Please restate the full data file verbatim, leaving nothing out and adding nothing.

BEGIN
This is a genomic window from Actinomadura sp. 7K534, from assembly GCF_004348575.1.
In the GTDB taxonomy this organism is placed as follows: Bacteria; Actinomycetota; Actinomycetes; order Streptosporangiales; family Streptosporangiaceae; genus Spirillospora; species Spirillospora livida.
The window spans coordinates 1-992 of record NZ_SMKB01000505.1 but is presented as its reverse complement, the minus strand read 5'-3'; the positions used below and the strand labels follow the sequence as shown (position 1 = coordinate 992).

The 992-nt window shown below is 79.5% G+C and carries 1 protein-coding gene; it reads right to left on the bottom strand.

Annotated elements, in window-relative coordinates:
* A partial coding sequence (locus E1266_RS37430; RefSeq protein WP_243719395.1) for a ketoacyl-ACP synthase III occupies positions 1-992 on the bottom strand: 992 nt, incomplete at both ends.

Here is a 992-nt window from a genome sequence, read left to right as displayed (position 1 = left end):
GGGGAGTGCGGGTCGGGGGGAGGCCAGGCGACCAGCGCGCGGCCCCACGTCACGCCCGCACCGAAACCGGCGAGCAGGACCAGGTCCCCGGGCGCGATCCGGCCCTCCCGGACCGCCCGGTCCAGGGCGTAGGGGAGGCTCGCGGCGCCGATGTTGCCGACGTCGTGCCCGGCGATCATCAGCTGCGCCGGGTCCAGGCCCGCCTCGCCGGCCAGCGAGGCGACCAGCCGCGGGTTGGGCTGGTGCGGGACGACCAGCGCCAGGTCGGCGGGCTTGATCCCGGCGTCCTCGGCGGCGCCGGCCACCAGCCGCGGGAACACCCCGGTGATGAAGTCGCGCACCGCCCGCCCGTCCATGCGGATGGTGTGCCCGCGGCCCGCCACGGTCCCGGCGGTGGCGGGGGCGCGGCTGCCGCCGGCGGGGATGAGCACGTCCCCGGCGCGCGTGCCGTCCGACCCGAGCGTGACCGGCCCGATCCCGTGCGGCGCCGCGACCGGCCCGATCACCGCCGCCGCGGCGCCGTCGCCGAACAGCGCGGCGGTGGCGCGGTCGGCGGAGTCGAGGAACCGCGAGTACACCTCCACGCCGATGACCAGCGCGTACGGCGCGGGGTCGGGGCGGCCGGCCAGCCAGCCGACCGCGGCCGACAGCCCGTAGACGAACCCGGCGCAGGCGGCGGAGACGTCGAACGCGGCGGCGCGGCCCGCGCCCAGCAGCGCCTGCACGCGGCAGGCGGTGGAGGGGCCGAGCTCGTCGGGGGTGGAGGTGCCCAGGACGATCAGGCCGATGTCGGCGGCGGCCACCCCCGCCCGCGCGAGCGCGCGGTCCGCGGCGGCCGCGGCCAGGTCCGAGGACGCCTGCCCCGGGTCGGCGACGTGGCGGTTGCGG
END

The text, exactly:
This is a genomic window from Actinomadura sp. 7K534, from assembly GCF_004348575.1.
In the GTDB taxonomy this organism is placed as follows: Bacteria; Actinomycetota; Actinomycetes; order Streptosporangiales; family Streptosporangiaceae; genus Spirillospora; species Spirillospora livida.
The window spans coordinates 1-992 of record NZ_SMKB01000505.1 but is presented as its reverse complement, the minus strand read 5'-3'; the positions used below and the strand labels follow the sequence as shown (position 1 = coordinate 992).

The 992-nt window shown below is 79.5% G+C and carries 1 protein-coding gene; it reads right to left on the bottom strand.

Annotated elements, in window-relative coordinates:
* A partial coding sequence (locus E1266_RS37430; RefSeq protein WP_243719395.1) for a ketoacyl-ACP synthase III occupies positions 1-992 on the bottom strand: 992 nt, incomplete at both ends.

Here is a 992-nt window from a genome sequence, read left to right as displayed (position 1 = left end):
GGGGAGTGCGGGTCGGGGGGAGGCCAGGCGACCAGCGCGCGGCCCCACGTCACGCCCGCACCGAAACCGGCGAGCAGGACCAGGTCCCCGGGCGCGATCCGGCCCTCCCGGACCGCCCGGTCCAGGGCGTAGGGGAGGCTCGCGGCGCCGATGTTGCCGACGTCGTGCCCGGCGATCATCAGCTGCGCCGGGTCCAGGCCCGCCTCGCCGGCCAGCGAGGCGACCAGCCGCGGGTTGGGCTGGTGCGGGACGACCAGCGCCAGGTCGGCGGGCTTGATCCCGGCGTCCTCGGCGGCGCCGGCCACCAGCCGCGGGAACACCCCGGTGATGAAGTCGCGCACCGCCCGCCCGTCCATGCGGATGGTGTGCCCGCGGCCCGCCACGGTCCCGGCGGTGGCGGGGGCGCGGCTGCCGCCGGCGGGGATGAGCACGTCCCCGGCGCGCGTGCCGTCCGACCCGAGCGTGACCGGCCCGATCCCGTGCGGCGCCGCGACCGGCCCGATCACCGCCGCCGCGGCGCCGTCGCCGAACAGCGCGGCGGTGGCGCGGTCGGCGGAGTCGAGGAACCGCGAGTACACCTCCACGCCGATGACCAGCGCGTACGGCGCGGGGTCGGGGCGGCCGGCCAGCCAGCCGACCGCGGCCGACAGCCCGTAGACGAACCCGGCGCAGGCGGCGGAGACGTCGAACGCGGCGGCGCGGCCCGCGCCCAGCAGCGCCTGCACGCGGCAGGCGGTGGAGGGGCCGAGCTCGTCGGGGGTGGAGGTGCCCAGGACGATCAGGCCGATGTCGGCGGCGGCCACCCCCGCCCGCGCGAGCGCGCGGTCCGCGGCGGCCGCGGCCAGGTCCGAGGACGCCTGCCCCGGGTCGGCGACGTGGCGGTTGCGG